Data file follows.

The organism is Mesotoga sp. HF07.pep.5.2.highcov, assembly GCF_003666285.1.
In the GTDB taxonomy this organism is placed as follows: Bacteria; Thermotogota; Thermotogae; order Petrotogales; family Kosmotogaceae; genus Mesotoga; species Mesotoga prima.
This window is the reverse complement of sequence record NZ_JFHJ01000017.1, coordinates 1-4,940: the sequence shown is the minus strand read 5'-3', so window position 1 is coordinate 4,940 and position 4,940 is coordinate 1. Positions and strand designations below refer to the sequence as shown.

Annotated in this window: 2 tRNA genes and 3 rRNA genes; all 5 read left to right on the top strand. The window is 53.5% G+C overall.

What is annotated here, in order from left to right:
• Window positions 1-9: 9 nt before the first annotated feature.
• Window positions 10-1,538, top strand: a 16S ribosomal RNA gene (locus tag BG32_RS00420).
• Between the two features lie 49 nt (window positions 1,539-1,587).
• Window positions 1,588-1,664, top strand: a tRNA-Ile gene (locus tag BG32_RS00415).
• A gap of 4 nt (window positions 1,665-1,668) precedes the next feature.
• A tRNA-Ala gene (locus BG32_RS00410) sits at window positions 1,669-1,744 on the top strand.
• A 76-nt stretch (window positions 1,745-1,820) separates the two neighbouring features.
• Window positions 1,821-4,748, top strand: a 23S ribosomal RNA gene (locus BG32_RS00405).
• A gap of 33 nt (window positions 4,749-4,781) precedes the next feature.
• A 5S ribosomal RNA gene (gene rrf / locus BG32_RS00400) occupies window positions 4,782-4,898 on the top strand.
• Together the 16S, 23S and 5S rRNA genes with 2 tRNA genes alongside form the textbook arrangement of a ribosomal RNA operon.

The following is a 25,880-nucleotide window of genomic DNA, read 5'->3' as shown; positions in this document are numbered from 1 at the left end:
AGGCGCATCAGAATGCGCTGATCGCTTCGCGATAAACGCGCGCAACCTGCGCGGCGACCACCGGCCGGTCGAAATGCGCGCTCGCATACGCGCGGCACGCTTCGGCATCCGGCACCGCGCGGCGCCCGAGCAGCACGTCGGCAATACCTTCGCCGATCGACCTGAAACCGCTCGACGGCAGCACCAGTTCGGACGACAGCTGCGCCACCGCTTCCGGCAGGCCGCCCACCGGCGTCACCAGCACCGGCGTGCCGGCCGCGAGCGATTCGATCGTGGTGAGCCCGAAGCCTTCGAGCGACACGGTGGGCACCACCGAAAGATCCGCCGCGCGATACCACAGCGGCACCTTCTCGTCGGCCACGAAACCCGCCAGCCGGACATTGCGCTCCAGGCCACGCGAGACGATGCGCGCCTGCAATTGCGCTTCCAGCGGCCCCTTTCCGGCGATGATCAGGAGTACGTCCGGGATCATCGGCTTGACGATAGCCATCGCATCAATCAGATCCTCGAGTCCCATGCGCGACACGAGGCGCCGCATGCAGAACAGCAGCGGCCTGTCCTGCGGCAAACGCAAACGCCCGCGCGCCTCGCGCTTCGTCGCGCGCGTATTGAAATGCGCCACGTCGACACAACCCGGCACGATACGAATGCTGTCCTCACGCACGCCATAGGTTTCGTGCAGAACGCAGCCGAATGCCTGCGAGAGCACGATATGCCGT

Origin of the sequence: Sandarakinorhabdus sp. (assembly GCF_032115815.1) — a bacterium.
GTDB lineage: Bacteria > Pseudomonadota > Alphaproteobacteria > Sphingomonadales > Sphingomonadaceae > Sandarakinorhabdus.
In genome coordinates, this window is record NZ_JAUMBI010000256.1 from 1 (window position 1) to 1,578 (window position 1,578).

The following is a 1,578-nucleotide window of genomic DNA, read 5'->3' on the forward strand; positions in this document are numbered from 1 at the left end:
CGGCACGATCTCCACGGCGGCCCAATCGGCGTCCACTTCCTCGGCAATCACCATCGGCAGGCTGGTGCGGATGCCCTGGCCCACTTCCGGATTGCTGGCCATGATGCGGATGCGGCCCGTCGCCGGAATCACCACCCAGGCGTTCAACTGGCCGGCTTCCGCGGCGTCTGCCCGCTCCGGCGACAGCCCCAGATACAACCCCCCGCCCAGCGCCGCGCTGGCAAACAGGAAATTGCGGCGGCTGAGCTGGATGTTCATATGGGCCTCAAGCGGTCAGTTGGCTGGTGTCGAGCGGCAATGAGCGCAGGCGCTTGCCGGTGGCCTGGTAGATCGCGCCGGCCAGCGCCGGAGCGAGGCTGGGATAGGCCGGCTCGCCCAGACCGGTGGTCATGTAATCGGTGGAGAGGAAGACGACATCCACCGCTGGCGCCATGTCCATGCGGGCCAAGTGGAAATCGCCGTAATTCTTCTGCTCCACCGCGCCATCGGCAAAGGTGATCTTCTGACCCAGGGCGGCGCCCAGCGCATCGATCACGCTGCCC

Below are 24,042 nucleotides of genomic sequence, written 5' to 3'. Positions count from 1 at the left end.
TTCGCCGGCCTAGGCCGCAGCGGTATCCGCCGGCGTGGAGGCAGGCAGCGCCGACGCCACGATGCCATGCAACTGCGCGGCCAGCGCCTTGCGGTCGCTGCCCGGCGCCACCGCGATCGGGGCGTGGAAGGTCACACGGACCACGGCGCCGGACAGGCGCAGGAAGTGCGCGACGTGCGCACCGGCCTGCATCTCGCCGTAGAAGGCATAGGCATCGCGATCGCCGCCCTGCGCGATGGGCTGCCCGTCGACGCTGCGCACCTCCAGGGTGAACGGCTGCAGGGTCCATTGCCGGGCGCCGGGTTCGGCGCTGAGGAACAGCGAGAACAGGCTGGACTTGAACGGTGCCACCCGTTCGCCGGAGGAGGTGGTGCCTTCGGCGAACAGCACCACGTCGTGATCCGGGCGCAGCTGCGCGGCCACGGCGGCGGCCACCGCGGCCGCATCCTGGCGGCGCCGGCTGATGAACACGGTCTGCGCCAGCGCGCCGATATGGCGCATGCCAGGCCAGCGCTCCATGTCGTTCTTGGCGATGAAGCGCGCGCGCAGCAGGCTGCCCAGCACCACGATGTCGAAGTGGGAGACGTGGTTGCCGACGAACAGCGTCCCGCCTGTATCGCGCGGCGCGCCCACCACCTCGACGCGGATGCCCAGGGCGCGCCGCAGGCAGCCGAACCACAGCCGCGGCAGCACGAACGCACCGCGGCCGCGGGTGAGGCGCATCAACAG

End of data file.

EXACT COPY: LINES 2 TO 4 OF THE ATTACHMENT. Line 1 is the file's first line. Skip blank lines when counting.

In the GTDB taxonomy this organism is placed as follows: Bacteria; Thermotogota; Thermotogae; order Petrotogales; family Kosmotogaceae; genus Mesotoga; species Mesotoga prima.
This window is the reverse complement of sequence record NZ_JFHJ01000017.1, coordinates 1-4,940: the sequence shown is the minus strand read 5'-3', so window position 1 is coordinate 4,940 and position 4,940 is coordinate 1. Positions and strand designations below refer to the sequence as shown.

Annotated in this window: 2 tRNA genes and 3 rRNA genes; all 5 read left to right on the top strand. The window is 53.5% G+C overall.